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Corybas success?

Discussion in 'Orchid Culture' started by naoki, Jun 10, 2014.

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  1. naoki

    naoki Well-Known Member

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    There are lots of advanced growers in this forum, and I thought that some of you might be willing to share success and failure of Corybas culture. I managed to order 2 Corybas species before I research about the plants, and I'm not finding much info about their culture... I'm getting the tropical Asian Corybas: Corybas calopeplos & C. geminigibbus (plants from Ooi Leng Sun).

    There are some info in the thread started by goods (Zach) here:
    https://www.orchidsforum.com/threads/corybas-geminigibbus.6163/#post-52709

    Magnus (I think he posts here, too) has some success:
    http://www.orchidboard.com/community/miniatures-show-tell/10648-corybas-hispidus.html

    Also Andrew in another forum seems to be successful: http://www.orchidboard.com/community/miscellaneous-other-genera/51696-corybas-incurvus.html

    Any tips (or how you managed to kill them) are appreciated!
     
  2. goods

    goods Well-Known Member Supporting Member

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    I grew C. geminigibbus for a couple of years four years ago. That was before I knew much at all about terrarium culture and growing under lights. Mine seemed easy enough to grow...bringing it out of dormancy was where I had difficulty. My plant came out of dormancy at least once (maybe twice). I grew it in sphag in a completely sealed clear plastic cube. The pot sat on a layer of LECA that was half covered in water. I would water once per growing season when I saw it began to break dormancy, and the humidity within the cube kept it moist after that. I think the biggest downfall to mine was I did not provide enough light (The plant was pretty etiolated in its second year), so that may have prevented it from building up enough energy to break dormancy again. A second problem I may have encountered that I didn't even realize at the time was the algae/moss that grew on the surface of the sphag after a while. That layer may have choked out the new sprout, leading to failure.

    You may also want to contact J&L Orchids. I know they had success with a few species a few years back.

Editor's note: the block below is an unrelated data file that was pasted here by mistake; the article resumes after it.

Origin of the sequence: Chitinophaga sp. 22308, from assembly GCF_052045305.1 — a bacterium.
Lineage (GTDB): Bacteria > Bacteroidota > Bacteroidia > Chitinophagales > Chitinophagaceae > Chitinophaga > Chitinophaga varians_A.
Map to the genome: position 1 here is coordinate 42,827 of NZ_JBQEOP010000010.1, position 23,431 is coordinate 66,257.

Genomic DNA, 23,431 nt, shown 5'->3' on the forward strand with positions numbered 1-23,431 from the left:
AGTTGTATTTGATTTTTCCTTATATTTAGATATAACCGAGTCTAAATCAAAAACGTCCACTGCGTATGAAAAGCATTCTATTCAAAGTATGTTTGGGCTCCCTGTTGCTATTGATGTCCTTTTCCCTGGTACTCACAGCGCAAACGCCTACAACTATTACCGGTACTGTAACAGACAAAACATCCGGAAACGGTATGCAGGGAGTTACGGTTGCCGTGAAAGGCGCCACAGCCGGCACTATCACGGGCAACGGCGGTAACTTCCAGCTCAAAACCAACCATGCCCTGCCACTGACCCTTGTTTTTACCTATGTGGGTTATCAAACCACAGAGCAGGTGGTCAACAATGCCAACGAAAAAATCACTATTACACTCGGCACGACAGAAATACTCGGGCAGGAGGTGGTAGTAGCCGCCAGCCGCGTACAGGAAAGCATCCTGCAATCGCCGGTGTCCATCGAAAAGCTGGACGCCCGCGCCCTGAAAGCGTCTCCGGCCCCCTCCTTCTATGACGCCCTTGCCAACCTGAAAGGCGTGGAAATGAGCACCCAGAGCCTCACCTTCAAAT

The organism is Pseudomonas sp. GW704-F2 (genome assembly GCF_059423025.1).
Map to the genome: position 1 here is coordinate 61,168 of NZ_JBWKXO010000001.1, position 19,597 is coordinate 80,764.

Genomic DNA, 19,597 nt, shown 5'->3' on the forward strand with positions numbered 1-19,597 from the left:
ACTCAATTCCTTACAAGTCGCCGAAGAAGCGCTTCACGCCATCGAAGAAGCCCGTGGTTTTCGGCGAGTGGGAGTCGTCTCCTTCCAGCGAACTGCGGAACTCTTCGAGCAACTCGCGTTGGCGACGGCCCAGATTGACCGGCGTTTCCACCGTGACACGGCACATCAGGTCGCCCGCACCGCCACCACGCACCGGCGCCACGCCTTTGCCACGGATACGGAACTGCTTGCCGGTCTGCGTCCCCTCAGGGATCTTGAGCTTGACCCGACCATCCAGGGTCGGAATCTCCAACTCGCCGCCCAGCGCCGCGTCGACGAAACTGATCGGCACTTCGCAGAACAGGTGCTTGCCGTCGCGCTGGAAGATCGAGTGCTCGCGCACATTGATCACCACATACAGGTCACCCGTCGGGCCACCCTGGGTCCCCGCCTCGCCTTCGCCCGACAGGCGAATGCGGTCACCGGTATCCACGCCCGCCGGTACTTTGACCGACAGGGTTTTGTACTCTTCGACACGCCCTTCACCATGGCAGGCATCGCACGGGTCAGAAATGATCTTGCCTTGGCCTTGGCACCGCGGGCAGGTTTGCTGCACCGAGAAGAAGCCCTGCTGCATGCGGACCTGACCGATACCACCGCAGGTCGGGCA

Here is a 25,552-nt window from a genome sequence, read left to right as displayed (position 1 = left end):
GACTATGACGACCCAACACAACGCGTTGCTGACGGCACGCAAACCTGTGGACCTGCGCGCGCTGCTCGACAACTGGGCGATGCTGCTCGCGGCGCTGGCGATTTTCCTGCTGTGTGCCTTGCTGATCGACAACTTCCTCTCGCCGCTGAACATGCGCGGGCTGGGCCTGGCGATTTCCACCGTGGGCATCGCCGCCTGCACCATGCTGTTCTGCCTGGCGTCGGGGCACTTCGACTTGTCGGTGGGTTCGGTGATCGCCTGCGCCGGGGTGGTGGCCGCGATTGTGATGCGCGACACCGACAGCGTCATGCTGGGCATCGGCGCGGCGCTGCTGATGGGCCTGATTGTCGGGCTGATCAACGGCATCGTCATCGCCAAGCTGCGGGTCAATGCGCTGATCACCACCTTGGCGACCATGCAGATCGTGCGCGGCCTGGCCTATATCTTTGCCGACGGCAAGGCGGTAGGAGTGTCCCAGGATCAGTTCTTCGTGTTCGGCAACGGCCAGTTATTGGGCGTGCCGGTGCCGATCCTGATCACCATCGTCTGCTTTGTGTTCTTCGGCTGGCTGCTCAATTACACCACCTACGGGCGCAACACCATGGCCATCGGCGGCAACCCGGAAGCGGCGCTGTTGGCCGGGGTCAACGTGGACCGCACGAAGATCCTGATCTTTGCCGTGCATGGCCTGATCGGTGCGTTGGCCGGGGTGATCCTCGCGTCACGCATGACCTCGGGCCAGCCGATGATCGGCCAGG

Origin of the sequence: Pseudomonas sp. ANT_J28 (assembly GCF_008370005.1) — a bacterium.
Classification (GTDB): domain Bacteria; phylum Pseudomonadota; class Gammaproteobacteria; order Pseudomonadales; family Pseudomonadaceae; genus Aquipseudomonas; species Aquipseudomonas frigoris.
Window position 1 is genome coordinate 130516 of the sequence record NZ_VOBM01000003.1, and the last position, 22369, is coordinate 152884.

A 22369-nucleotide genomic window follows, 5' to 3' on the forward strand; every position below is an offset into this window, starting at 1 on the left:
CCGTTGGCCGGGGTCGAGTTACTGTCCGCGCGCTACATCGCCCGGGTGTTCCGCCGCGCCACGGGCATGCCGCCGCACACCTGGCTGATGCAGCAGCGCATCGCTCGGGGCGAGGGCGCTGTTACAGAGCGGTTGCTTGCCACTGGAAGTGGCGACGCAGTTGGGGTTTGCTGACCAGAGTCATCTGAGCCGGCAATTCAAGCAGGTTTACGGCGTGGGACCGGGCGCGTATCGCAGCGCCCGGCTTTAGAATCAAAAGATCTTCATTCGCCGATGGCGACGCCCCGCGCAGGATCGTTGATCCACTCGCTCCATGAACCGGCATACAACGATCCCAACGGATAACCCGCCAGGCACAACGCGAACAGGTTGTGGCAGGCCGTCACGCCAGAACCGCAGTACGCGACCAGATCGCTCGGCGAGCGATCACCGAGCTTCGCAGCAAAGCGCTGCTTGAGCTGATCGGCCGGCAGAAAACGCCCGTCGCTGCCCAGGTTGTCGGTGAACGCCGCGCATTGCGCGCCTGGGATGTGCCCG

I hope some of this is helpful!
     
  3. naoki

    naoki Well-Known Member

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    Thank you for sharing your experience, Zach! I saw your threads; that's too bad yours didn't survive. Are they summer dormant like Australian Corybas?

    Unfortunately, I might not get the plants in a good shape. The seller shipped them 2 weeks ago, and they are still traveling on the boat from Seattle to Alaska like the good old days... I'm supposed to get it this Thr (after 17 days of travel). I can't understand why the seller (he is NOT the person you are guessing) thinks USPS Standard (Parcel) is appropriate for the humidity sensitive plants.
     
  4. Marni

    Marni Well-Known Member Staff Member Supporting Member

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    That's amazing. You don't even save much over shipping priority mail.
     
  5. chicago chad

    chicago chad Active Member

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    Are these from the people we discussed via email?
     
  6. naoki

    naoki Well-Known Member

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    Yes, Marni, the difference in the cost is fairly small. I think that USPS price to AK is similar to that within lower 48 (due to government subsidization). For huge items (or heavy items), USPS Standard can be quite a bit cheaper. The seller claimed that the box was heavy, but I can't imagine that for 20 or so small mounted plants.

    Yep, Chad. The same seller with whom you had a shipping issue...

    I'm hoping that most of them are ok; the boat ride was pretty comfy when I took a ferry from WA to Juneau to Seward, AK. I hope the plants are enjoying the ride!

    As a side not, I'm quite impressed with the improvement in USPS customer service recently. The last tracking update was "Departed Federal Way, WA" from June 13, and there has been no update since. When I emailed USPS, I heard back from them within 24 hours, and explained that they are on the boat, so no update in the tracking. I don't remember they ever replied to my email inquiry a couple years ago.
     
  7. KellyW

    KellyW Orchid wonk Staff Member Supporting Member

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    Naoki, can you give us an update? Did they survive shipping and have you successfully grown them?
     
  8. naoki

    naoki Well-Known Member

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    Kelly, many plants in the shipment was dead on arrival after the boat trip: 8 dead and 11 were in severely dehydrated conditions. Some of them are still recovering slowly. Corybas were completely dried out.